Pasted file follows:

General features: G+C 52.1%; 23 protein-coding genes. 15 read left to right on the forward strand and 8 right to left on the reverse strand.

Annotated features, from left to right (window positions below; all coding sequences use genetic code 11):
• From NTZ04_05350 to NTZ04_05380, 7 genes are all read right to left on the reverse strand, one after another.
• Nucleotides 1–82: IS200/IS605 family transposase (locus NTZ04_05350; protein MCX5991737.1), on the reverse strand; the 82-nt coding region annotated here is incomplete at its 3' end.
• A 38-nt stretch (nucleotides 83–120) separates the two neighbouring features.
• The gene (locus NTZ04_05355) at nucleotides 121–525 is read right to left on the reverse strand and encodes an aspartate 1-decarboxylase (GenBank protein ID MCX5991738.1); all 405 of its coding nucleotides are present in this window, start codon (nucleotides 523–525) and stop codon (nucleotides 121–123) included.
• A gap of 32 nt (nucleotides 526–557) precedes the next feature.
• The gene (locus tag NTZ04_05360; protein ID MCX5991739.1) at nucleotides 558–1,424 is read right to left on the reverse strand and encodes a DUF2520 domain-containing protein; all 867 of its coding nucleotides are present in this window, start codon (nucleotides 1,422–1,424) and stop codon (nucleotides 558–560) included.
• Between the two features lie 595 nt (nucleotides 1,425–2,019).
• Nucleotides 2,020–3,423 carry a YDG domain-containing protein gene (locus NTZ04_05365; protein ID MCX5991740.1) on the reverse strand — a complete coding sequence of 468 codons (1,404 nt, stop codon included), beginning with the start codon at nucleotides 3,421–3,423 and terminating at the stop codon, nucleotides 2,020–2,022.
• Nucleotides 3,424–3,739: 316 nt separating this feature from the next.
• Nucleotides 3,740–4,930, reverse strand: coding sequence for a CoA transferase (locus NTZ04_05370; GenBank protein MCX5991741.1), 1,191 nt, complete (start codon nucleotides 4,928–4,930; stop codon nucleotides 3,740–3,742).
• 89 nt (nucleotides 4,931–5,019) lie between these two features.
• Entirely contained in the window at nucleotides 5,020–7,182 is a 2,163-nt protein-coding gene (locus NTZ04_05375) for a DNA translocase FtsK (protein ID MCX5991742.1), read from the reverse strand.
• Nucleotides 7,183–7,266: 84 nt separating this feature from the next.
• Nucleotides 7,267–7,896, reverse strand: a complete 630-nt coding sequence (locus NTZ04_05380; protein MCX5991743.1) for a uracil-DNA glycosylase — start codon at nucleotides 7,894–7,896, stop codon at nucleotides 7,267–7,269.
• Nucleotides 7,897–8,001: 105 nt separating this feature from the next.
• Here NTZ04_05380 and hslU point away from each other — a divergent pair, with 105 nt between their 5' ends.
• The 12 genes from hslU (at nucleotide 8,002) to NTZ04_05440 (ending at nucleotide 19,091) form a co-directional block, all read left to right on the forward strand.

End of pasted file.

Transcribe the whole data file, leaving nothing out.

General features: G+C 52.1%; 23 protein-coding genes. 15 read left to right on the forward strand and 8 right to left on the reverse strand.

Annotated features, from left to right (window positions below; all coding sequences use genetic code 11):
• From NTZ04_05350 to NTZ04_05380, 7 genes are all read right to left on the reverse strand, one after another.
• Nucleotides 1–82: IS200/IS605 family transposase (locus NTZ04_05350; protein MCX5991737.1), on the reverse strand; the 82-nt coding region annotated here is incomplete at its 3' end.
• A 38-nt stretch (nucleotides 83–120) separates the two neighbouring features.
• The gene (locus NTZ04_05355) at nucleotides 121–525 is read right to left on the reverse strand and encodes an aspartate 1-decarboxylase (GenBank protein ID MCX5991738.1); all 405 of its coding nucleotides are present in this window, start codon (nucleotides 523–525) and stop codon (nucleotides 121–123) included.
• A gap of 32 nt (nucleotides 526–557) precedes the next feature.
• The gene (locus tag NTZ04_05360; protein ID MCX5991739.1) at nucleotides 558–1,424 is read right to left on the reverse strand and encodes a DUF2520 domain-containing protein; all 867 of its coding nucleotides are present in this window, start codon (nucleotides 1,422–1,424) and stop codon (nucleotides 558–560) included.
• Between the two features lie 595 nt (nucleotides 1,425–2,019).
• Nucleotides 2,020–3,423 carry a YDG domain-containing protein gene (locus NTZ04_05365; protein ID MCX5991740.1) on the reverse strand — a complete coding sequence of 468 codons (1,404 nt, stop codon included), beginning with the start codon at nucleotides 3,421–3,423 and terminating at the stop codon, nucleotides 2,020–2,022.
• Nucleotides 3,424–3,739: 316 nt separating this feature from the next.
• Nucleotides 3,740–4,930, reverse strand: coding sequence for a CoA transferase (locus NTZ04_05370; GenBank protein MCX5991741.1), 1,191 nt, complete (start codon nucleotides 4,928–4,930; stop codon nucleotides 3,740–3,742).
• 89 nt (nucleotides 4,931–5,019) lie between these two features.
• Entirely contained in the window at nucleotides 5,020–7,182 is a 2,163-nt protein-coding gene (locus NTZ04_05375) for a DNA translocase FtsK (protein ID MCX5991742.1), read from the reverse strand.
• Nucleotides 7,183–7,266: 84 nt separating this feature from the next.
• Nucleotides 7,267–7,896, reverse strand: a complete 630-nt coding sequence (locus NTZ04_05380; protein MCX5991743.1) for a uracil-DNA glycosylase — start codon at nucleotides 7,894–7,896, stop codon at nucleotides 7,267–7,269.
• Nucleotides 7,897–8,001: 105 nt separating this feature from the next.
• Here NTZ04_05380 and hslU point away from each other — a divergent pair, with 105 nt between their 5' ends.
• The 12 genes from hslU (at nucleotide 8,002) to NTZ04_05440 (ending at nucleotide 19,091) form a co-directional block, all read left to right on the forward strand.